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Milwaukee Magazine Writers Explore What Makes Going Up North In Wisconsin So Special

Kids jumping off a boat into the lake. Focus on boys legs and boat, some motion blur.
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No matter where Up North is for you, getting outside and into nature is a key part of the Wisconsin tradition.

When summer finally hits, a familiar refrain returns to the lips of many Wisconsinites: "I’m going Up North for the weekend." Now, the term “Up North” can be geographically different for each person, but the pastimes are nearly universal: fishing, swimming and enjoying the great outdoors after a winter spent braving the cold.

In the latest Milwaukee Magazine, writer Kevin Revolinksi and executive editor Chris Drosner dig into the many things to enjoy Up North in Wisconsin.

“[Up North] is a state of being, I think in Wisconsin, you’ve gone through a long winter, you’ve been indoors, you’ve been in school and there’s this grand release of the summertime,” says Revolinski. “You’re at the lake, maybe at a cabin, spending time fishing, enjoying the wind blowing through the long-needled pines. There’s just something really captivating about that.”

He says there is also a simplicity to the experience. Drosner adds that going Up North is a form of escape and allows for a level of relaxation that can’t be achieved at home.

“There’s some kind of release of the kind of pressures of day-to-day life. I think that’s a big part of it,” says Drosner.

But Wisconsin offers many different kinds of destinations that can be categorized as Up North. For their article, Revolinksi and Drosner designated east, central and west as the three regions of northern Wisconsin.

Milwaukeeans may be most familiar with the east region as it just requires a trip up the Lake Michigan coastline to visit. Revolinkski says that visiting waterfalls and numerous opportunities for berry picking are highlights of this area and recommends Cathedral Pines State Natural Area as a great destination.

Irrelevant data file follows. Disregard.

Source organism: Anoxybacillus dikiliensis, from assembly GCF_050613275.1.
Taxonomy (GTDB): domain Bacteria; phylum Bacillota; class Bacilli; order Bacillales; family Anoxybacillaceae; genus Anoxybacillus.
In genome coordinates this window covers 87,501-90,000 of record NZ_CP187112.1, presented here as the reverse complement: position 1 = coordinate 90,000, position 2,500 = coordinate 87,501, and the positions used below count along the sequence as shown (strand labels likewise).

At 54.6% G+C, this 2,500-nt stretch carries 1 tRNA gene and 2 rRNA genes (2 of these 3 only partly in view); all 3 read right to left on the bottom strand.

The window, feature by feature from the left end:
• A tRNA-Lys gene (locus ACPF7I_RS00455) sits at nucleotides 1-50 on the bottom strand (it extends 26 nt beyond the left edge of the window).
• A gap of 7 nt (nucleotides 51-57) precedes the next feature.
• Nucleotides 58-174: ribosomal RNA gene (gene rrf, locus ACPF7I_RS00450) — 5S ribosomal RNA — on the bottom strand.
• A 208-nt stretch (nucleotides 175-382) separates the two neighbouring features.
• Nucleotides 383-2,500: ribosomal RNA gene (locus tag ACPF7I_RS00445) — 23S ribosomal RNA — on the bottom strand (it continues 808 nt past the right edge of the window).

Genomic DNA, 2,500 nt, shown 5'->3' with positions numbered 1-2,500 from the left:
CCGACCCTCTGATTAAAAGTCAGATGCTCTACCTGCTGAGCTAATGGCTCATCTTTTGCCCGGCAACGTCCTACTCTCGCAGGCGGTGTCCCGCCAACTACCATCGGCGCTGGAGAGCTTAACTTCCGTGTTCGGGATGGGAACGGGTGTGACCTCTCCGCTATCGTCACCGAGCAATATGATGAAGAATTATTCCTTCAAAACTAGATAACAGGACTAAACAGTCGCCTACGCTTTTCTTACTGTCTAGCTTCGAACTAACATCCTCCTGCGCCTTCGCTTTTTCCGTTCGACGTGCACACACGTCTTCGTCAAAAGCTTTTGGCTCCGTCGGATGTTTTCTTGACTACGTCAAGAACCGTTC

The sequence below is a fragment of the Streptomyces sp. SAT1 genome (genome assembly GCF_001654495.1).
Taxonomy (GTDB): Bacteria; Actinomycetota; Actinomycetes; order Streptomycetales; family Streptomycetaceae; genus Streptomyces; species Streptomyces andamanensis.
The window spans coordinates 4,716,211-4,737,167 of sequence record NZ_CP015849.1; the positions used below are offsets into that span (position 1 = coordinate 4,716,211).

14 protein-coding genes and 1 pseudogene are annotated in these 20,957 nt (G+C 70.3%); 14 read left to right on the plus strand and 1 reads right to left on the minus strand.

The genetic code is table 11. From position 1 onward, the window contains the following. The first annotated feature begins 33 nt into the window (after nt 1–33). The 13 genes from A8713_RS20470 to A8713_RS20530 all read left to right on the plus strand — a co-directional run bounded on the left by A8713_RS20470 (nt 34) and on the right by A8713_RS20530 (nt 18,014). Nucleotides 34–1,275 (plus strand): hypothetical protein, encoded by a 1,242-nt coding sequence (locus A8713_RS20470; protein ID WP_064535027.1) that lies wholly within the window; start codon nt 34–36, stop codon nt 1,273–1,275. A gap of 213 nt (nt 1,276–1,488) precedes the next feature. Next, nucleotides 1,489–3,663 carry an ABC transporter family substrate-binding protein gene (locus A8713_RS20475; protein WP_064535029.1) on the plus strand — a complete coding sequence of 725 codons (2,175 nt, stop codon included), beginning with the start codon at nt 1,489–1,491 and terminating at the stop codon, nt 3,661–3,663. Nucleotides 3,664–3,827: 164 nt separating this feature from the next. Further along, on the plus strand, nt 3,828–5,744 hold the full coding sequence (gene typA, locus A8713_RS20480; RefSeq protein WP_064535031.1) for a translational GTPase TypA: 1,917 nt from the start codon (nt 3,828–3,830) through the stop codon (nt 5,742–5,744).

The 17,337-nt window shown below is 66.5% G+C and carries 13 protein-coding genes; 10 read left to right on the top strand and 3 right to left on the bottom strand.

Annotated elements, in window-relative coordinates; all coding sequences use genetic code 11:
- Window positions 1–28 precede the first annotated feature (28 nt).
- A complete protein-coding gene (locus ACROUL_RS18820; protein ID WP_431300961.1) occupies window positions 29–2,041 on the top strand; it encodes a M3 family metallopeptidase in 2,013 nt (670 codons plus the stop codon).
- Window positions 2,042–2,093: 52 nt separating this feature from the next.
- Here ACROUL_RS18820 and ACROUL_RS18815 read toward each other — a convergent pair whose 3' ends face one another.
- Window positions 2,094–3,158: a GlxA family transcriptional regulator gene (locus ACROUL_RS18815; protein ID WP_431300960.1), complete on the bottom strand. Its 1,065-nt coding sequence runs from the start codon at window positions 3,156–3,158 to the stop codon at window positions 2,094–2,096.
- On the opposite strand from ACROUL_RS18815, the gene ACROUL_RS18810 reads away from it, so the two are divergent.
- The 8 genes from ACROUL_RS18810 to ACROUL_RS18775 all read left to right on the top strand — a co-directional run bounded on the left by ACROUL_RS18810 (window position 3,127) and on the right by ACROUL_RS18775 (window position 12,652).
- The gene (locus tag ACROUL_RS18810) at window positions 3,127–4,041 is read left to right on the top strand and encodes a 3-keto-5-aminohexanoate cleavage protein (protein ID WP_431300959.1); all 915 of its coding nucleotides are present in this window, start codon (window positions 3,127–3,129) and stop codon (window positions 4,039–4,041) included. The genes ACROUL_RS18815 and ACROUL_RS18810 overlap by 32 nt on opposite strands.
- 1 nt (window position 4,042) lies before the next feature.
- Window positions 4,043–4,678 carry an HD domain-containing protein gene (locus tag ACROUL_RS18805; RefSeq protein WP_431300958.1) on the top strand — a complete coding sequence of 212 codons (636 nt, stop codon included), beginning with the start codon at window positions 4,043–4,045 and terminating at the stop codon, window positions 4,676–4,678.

“It’s this big stand of old-growth forest that was never logged off,” he explains. “The different between old-growth and, you know, a forest that’s been logged is pretty amazing. Some of these trees are like 400 years old.”

In the central region, lakes are the dominating force, according to Drosner. He says fishing, boating and camping are staples for people going Up North in this area.

While there are many opportunities to find remote areas, completely separated from other people, Drosner says places like Minocqua are great to find a larger community holding events throughout the summer like meals at the supper club or the water ski show.

“Minocqua is really the center piece there,” he says. “So it’s not just people out in there cabins in the woods.”

In the west region, Drosner says there are still lakes but that the most important water feature becomes rivers — like the St. Croix and the Namekagon. He says traveling down these rivers offers both glimpses into the remote and the settled in towns like Hayward.

“You could get on a river like the St. Croix and paddle for miles until you actually go under a bridge and then you’re back into the woods again and there’s just nothing,” he says.

While the experiences in nature bring mosquitos no matter where you travel in the state, Revolinkski says, the connection between the outdoors and traveling Up North is what makes the tradition so special.

“That’s really what separates it from kind of our day-to-day life and makes it so special is that you’re on a lake, in a lake, you’re in the woods, you’re walking through this kind of intensely nature experience that I think that’s where the rubber meets the road Up North,” he says

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